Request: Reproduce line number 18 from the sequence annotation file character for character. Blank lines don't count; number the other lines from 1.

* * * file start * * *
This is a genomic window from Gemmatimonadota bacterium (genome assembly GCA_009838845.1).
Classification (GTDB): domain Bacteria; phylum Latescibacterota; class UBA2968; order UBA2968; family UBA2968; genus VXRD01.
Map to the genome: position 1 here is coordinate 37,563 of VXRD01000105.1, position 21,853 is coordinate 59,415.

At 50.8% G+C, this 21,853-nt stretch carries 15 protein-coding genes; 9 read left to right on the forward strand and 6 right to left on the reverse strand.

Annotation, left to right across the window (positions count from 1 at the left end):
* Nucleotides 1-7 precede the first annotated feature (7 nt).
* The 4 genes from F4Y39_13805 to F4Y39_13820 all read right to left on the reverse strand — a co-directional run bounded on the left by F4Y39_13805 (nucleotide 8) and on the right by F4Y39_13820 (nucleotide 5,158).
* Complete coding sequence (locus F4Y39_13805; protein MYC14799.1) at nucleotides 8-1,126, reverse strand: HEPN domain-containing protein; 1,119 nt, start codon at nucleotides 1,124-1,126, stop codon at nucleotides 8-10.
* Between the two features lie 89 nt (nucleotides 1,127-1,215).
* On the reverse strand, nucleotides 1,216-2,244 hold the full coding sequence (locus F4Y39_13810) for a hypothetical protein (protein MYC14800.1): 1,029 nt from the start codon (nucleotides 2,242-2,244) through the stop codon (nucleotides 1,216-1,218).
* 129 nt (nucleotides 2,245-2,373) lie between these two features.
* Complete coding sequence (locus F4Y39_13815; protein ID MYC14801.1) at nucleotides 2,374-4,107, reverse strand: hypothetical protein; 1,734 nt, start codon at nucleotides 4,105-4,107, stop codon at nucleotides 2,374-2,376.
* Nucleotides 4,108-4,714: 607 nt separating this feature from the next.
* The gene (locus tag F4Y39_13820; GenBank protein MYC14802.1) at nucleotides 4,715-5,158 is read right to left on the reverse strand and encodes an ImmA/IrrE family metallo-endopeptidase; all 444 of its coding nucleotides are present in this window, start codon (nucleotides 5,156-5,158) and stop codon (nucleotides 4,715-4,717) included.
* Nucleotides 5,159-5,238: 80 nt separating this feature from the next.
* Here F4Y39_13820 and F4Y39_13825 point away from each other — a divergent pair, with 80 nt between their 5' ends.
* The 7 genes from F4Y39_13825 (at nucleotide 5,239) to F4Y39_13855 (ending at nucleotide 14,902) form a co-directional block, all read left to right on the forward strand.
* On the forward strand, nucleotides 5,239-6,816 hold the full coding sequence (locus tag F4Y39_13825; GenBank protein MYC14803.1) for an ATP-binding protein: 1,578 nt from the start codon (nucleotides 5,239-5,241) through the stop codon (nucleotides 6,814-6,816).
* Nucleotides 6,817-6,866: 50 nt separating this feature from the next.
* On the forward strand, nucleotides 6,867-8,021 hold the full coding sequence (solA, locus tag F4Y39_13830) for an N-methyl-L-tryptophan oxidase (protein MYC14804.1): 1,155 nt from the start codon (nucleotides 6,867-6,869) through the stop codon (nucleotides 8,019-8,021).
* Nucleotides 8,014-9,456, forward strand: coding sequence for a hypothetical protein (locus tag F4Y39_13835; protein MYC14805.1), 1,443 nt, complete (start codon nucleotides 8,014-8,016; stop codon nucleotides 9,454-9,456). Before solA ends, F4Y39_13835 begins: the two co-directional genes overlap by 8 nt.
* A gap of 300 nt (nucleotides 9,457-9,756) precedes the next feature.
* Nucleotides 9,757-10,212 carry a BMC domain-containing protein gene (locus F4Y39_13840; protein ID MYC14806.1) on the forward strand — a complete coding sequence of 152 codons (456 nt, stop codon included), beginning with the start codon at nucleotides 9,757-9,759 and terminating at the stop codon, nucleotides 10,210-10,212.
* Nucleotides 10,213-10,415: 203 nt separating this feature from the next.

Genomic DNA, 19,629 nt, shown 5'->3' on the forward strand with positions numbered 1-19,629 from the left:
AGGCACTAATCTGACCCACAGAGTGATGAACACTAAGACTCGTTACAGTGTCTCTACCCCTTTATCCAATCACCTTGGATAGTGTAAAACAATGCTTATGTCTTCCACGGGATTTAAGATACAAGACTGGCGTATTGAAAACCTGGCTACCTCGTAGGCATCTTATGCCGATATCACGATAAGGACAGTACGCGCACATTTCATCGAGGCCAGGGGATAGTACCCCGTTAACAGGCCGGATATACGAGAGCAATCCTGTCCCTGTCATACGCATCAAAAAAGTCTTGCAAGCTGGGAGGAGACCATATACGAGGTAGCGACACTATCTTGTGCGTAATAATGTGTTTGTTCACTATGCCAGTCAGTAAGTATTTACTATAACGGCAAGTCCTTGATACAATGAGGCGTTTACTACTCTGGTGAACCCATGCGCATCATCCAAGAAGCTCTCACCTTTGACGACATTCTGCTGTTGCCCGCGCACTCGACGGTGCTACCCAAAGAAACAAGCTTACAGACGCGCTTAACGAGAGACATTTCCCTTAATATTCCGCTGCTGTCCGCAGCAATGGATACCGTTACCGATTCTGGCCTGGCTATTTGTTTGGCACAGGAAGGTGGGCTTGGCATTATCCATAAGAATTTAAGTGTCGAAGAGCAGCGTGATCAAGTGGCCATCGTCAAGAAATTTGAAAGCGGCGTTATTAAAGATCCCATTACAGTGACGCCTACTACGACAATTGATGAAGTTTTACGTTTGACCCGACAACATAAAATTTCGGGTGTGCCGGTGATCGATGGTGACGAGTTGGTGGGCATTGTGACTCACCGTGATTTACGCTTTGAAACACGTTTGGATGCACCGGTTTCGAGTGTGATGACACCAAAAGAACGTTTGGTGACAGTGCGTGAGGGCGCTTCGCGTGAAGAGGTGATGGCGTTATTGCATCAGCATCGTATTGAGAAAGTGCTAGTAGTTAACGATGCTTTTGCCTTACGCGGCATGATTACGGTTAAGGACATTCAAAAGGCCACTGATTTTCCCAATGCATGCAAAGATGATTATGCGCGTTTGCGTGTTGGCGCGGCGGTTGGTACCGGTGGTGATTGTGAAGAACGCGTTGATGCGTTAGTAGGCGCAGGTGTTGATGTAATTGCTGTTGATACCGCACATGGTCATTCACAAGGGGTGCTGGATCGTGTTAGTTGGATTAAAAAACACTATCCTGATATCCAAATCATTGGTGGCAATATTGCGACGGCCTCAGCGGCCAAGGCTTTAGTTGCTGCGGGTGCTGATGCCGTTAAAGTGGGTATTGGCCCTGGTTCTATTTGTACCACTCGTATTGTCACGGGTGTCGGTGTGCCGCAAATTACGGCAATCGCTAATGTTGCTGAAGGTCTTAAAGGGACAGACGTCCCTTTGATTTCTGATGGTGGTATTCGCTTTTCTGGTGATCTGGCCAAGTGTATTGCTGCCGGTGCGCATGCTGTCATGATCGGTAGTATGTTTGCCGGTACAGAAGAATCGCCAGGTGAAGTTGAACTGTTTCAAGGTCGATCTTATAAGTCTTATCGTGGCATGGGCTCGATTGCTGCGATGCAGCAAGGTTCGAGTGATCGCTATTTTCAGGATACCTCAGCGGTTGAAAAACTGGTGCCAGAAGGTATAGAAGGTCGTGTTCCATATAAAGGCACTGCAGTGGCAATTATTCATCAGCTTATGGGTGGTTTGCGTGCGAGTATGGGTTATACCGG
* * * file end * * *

* On the forward strand, nucleotides 5,239-6,816 hold the full coding sequence (locus tag F4Y39_13825; GenBank protein MYC14803.1) for an ATP-binding protein: 1,578 nt from the start codon (nucleotides 5,239-5,241) through the stop codon (nucleotides 6,814-6,816).